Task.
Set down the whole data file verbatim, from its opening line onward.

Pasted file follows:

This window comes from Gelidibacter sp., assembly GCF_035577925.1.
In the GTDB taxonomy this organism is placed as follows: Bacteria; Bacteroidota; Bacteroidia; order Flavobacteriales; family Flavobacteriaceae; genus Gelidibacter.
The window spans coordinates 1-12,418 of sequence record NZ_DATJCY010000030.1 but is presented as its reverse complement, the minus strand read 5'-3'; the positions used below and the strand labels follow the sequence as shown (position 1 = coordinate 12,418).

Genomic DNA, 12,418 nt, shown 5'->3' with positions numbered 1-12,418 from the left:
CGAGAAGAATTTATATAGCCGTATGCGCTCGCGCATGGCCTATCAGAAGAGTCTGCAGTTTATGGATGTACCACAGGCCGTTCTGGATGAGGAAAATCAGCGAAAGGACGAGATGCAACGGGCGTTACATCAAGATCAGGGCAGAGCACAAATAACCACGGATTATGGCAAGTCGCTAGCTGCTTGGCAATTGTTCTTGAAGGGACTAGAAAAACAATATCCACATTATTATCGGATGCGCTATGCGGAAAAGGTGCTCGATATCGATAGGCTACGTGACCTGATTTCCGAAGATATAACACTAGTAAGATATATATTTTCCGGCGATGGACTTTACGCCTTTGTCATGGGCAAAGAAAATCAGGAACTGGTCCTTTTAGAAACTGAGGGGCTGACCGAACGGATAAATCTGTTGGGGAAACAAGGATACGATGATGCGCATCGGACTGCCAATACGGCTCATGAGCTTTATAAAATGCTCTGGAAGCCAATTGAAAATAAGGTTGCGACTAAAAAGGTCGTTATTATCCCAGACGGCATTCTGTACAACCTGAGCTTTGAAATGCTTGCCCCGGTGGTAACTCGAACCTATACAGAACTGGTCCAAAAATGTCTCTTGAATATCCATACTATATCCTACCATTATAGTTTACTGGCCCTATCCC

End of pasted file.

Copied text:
This window comes from Gelidibacter sp., assembly GCF_035577925.1.
In the GTDB taxonomy this organism is placed as follows: Bacteria; Bacteroidota; Bacteroidia; order Flavobacteriales; family Flavobacteriaceae; genus Gelidibacter.
The window spans coordinates 1-12,418 of sequence record NZ_DATJCY010000030.1 but is presented as its reverse complement, the minus strand read 5'-3'; the positions used below and the strand labels follow the sequence as shown (position 1 = coordinate 12,418).

Genomic DNA, 12,418 nt, shown 5'->3' with positions numbered 1-12,418 from the left:
CGAGAAGAATTTATATAGCCGTATGCGCTCGCGCATGGCCTATCAGAAGAGTCTGCAGTTTATGGATGTACCACAGGCCGTTCTGGATGAGGAAAATCAGCGAAAGGACGAGATGCAACGGGCGTTACATCAAGATCAGGGCAGAGCACAAATAACCACGGATTATGGCAAGTCGCTAGCTGCTTGGCAATTGTTCTTGAAGGGACTAGAAAAACAATATCCACATTATTATCGGATGCGCTATGCGGAAAAGGTGCTCGATATCGATAGGCTACGTGACCTGATTTCCGAAGATATAACACTAGTAAGATATATATTTTCCGGCGATGGACTTTACGCCTTTGTCATGGGCAAAGAAAATCAGGAACTGGTCCTTTTAGAAACTGAGGGGCTGACCGAACGGATAAATCTGTTGGGGAAACAAGGATACGATGATGCGCATCGGACTGCCAATACGGCTCATGAGCTTTATAAAATGCTCTGGAAGCCAATTGAAAATAAGGTTGCGACTAAAAAGGTCGTTATTATCCCAGACGGCATTCTGTACAACCTGAGCTTTGAAATGCTTGCCCCGGTGGTAACTCGAACCTATACAGAACTGGTCCAAAAATGTCTCTTGAATATCCATACTATATCCTACCATTATAGTTTACTGGCCCTATCCC